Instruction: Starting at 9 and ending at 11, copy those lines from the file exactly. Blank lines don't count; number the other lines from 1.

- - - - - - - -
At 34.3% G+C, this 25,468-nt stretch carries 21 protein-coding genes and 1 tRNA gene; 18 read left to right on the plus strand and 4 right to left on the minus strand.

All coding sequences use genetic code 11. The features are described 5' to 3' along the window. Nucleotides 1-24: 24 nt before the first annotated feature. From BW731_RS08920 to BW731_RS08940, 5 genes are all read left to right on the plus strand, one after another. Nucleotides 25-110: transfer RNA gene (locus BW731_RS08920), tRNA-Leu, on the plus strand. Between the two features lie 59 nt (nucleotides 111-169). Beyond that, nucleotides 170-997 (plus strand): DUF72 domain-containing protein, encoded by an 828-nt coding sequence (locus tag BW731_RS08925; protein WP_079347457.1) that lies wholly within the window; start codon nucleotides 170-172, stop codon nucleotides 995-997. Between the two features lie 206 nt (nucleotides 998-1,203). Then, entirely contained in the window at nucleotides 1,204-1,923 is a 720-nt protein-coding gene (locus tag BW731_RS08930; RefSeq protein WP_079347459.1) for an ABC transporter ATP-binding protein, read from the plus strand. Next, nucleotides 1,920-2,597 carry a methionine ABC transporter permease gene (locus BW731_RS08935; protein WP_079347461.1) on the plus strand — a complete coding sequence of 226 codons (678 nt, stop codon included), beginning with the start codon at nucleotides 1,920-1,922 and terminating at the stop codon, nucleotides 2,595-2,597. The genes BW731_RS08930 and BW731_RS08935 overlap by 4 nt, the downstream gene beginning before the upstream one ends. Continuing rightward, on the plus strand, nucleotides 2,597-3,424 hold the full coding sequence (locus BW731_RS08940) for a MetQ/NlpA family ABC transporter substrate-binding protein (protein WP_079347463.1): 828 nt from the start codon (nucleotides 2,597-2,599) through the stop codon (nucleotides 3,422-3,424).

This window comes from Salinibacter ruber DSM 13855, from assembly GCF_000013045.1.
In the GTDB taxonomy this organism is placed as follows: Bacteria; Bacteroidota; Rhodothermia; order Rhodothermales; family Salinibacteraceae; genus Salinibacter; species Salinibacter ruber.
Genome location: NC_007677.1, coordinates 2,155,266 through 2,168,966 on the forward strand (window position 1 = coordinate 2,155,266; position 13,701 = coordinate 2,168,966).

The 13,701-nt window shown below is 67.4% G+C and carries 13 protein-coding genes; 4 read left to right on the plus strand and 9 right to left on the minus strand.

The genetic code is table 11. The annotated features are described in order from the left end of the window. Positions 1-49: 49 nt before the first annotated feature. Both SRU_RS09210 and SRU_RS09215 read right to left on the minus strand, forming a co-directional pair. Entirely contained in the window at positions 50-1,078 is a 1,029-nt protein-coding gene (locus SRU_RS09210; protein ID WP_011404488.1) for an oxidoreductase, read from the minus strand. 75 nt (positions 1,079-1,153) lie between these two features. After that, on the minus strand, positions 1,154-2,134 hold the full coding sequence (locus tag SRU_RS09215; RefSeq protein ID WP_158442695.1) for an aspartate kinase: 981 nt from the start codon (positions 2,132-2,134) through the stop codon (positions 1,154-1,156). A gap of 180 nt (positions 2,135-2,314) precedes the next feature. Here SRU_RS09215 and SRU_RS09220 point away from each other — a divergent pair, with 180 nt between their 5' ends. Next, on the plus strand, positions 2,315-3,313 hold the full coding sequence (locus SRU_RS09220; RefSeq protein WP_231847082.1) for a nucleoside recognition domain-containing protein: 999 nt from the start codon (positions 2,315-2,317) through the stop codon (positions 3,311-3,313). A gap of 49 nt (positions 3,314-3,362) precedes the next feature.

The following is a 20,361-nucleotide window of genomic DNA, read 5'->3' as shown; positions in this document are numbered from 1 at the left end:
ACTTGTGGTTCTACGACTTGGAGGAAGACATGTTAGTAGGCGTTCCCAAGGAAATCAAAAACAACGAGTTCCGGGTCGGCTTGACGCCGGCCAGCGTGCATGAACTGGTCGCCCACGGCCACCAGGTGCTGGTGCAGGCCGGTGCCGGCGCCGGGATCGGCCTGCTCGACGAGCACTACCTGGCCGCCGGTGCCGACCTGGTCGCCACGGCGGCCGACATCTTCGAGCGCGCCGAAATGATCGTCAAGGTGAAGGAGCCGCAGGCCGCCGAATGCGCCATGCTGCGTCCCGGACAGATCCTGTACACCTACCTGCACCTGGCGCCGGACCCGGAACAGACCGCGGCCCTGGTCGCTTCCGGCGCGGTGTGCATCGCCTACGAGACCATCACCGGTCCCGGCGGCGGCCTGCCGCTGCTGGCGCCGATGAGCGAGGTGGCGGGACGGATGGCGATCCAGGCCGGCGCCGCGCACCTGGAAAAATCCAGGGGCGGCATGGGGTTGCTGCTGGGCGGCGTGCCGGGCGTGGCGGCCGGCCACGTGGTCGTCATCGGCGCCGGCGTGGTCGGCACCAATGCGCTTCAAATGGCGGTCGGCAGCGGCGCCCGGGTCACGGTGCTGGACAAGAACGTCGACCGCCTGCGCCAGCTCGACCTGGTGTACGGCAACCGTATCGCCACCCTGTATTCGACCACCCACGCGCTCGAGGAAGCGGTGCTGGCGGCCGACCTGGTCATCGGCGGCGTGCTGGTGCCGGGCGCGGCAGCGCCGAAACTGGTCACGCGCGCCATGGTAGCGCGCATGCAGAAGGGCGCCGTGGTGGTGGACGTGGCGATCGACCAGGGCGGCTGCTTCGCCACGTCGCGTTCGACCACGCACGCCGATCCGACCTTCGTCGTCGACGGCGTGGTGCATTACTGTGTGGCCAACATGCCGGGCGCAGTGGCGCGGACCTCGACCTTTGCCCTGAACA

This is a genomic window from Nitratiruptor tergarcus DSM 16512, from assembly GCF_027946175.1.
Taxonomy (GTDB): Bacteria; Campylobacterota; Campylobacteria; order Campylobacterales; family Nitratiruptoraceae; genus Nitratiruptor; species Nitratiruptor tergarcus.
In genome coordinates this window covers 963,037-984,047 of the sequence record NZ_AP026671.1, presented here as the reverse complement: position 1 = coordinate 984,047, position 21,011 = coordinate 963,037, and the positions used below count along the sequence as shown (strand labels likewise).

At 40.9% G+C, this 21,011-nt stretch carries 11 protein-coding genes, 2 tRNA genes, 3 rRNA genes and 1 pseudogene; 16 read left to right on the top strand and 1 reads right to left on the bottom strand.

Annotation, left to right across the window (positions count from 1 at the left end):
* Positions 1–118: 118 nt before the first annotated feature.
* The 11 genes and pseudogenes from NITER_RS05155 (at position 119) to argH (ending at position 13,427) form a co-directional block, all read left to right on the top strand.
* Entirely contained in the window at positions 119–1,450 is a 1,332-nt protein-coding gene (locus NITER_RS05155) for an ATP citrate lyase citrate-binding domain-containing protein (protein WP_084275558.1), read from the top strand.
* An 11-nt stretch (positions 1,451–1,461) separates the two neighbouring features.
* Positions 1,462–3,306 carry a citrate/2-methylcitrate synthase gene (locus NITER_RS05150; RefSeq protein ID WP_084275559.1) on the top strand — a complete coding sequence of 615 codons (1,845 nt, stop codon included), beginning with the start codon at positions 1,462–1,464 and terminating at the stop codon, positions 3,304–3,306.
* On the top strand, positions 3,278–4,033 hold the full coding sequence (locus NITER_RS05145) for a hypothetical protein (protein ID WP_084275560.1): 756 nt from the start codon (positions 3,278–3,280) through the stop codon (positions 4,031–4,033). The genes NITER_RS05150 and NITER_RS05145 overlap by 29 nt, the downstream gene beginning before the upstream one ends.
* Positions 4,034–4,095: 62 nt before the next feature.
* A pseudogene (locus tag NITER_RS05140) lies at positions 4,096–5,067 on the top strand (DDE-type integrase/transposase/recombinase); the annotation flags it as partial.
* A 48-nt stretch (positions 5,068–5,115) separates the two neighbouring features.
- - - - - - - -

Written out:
ACTTGTGGTTCTACGACTTGGAGGAAGACATGTTAGTAGGCGTTCCCAAGGAAATCAAAAACAACGAGTTCCGGGTCGGCTTGACGCCGGCCAGCGTGCATGAACTGGTCGCCCACGGCCACCAGGTGCTGGTGCAGGCCGGTGCCGGCGCCGGGATCGGCCTGCTCGACGAGCACTACCTGGCCGCCGGTGCCGACCTGGTCGCCACGGCGGCCGACATCTTCGAGCGCGCCGAAATGATCGTCAAGGTGAAGGAGCCGCAGGCCGCCGAATGCGCCATGCTGCGTCCCGGACAGATCCTGTACACCTACCTGCACCTGGCGCCGGACCCGGAACAGACCGCGGCCCTGGTCGCTTCCGGCGCGGTGTGCATCGCCTACGAGACCATCACCGGTCCCGGCGGCGGCCTGCCGCTGCTGGCGCCGATGAGCGAGGTGGCGGGACGGATGGCGATCCAGGCCGGCGCCGCGCACCTGGAAAAATCCAGGGGCGGCATGGGGTTGCTGCTGGGCGGCGTGCCGGGCGTGGCGGCCGGCCACGTGGTCGTCATCGGCGCCGGCGTGGTCGGCACCAATGCGCTTCAAATGGCGGTCGGCAGCGGCGCCCGGGTCACGGTGCTGGACAAGAACGTCGACCGCCTGCGCCAGCTCGACCTGGTGTACGGCAACCGTATCGCCACCCTGTATTCGACCACCCACGCGCTCGAGGAAGCGGTGCTGGCGGCCGACCTGGTCATCGGCGGCGTGCTGGTGCCGGGCGCGGCAGCGCCGAAACTGGTCACGCGCGCCATGGTAGCGCGCATGCAGAAGGGCGCCGTGGTGGTGGACGTGGCGATCGACCAGGGCGGCTGCTTCGCCACGTCGCGTTCGACCACGCACGCCGATCCGACCTTCGTCGTCGACGGCGTGGTGCATTACTGTGTGGCCAACATGCCGGGCGCAGTGGCGCGGACCTCGACCTTTGCCCTGAACA

This is a genomic window from Nitratiruptor tergarcus DSM 16512, from assembly GCF_027946175.1.
Taxonomy (GTDB): Bacteria; Campylobacterota; Campylobacteria; order Campylobacterales; family Nitratiruptoraceae; genus Nitratiruptor; species Nitratiruptor tergarcus.